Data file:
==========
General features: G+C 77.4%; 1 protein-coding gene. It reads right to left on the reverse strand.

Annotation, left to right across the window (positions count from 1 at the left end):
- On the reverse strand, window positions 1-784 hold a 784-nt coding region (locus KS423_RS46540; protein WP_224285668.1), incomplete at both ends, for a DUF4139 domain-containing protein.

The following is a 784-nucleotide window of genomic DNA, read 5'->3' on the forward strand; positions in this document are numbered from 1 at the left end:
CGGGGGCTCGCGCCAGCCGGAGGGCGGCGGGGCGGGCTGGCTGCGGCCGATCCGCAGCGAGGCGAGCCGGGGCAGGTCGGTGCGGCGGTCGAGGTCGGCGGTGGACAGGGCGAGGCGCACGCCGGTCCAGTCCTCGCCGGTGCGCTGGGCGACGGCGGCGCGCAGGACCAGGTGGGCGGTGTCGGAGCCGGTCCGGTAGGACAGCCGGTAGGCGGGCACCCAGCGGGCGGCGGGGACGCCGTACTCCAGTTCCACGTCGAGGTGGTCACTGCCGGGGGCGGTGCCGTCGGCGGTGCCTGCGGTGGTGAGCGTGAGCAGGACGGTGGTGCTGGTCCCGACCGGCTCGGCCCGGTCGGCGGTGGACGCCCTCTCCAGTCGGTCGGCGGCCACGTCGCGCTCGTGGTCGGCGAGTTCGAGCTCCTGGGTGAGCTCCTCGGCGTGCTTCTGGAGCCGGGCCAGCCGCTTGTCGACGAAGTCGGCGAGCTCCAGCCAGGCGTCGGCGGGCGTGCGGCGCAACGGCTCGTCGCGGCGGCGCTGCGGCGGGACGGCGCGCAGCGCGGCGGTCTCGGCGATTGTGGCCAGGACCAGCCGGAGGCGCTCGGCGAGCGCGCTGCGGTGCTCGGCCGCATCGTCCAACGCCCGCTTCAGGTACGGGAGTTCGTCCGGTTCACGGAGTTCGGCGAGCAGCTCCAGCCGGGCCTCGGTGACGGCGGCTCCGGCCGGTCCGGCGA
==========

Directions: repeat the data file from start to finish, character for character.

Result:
General features: G+C 77.4%; 1 protein-coding gene. It reads right to left on the reverse strand.

Annotation, left to right across the window (positions count from 1 at the left end):
- On the reverse strand, window positions 1-784 hold a 784-nt coding region (locus KS423_RS46540; protein WP_224285668.1), incomplete at both ends, for a DUF4139 domain-containing protein.

The following is a 784-nucleotide window of genomic DNA, read 5'->3' on the forward strand; positions in this document are numbered from 1 at the left end:
CGGGGGCTCGCGCCAGCCGGAGGGCGGCGGGGCGGGCTGGCTGCGGCCGATCCGCAGCGAGGCGAGCCGGGGCAGGTCGGTGCGGCGGTCGAGGTCGGCGGTGGACAGGGCGAGGCGCACGCCGGTCCAGTCCTCGCCGGTGCGCTGGGCGACGGCGGCGCGCAGGACCAGGTGGGCGGTGTCGGAGCCGGTCCGGTAGGACAGCCGGTAGGCGGGCACCCAGCGGGCGGCGGGGACGCCGTACTCCAGTTCCACGTCGAGGTGGTCACTGCCGGGGGCGGTGCCGTCGGCGGTGCCTGCGGTGGTGAGCGTGAGCAGGACGGTGGTGCTGGTCCCGACCGGCTCGGCCCGGTCGGCGGTGGACGCCCTCTCCAGTCGGTCGGCGGCCACGTCGCGCTCGTGGTCGGCGAGTTCGAGCTCCTGGGTGAGCTCCTCGGCGTGCTTCTGGAGCCGGGCCAGCCGCTTGTCGACGAAGTCGGCGAGCTCCAGCCAGGCGTCGGCGGGCGTGCGGCGCAACGGCTCGTCGCGGCGGCGCTGCGGCGGGACGGCGCGCAGCGCGGCGGTCTCGGCGATTGTGGCCAGGACCAGCCGGAGGCGCTCGGCGAGCGCGCTGCGGTGCTCGGCCGCATCGTCCAACGCCCGCTTCAGGTACGGGAGTTCGTCCGGTTCACGGAGTTCGGCGAGCAGCTCCAGCCGGGCCTCGGTGACGGCGGCTCCGGCCGGTCCGGCGA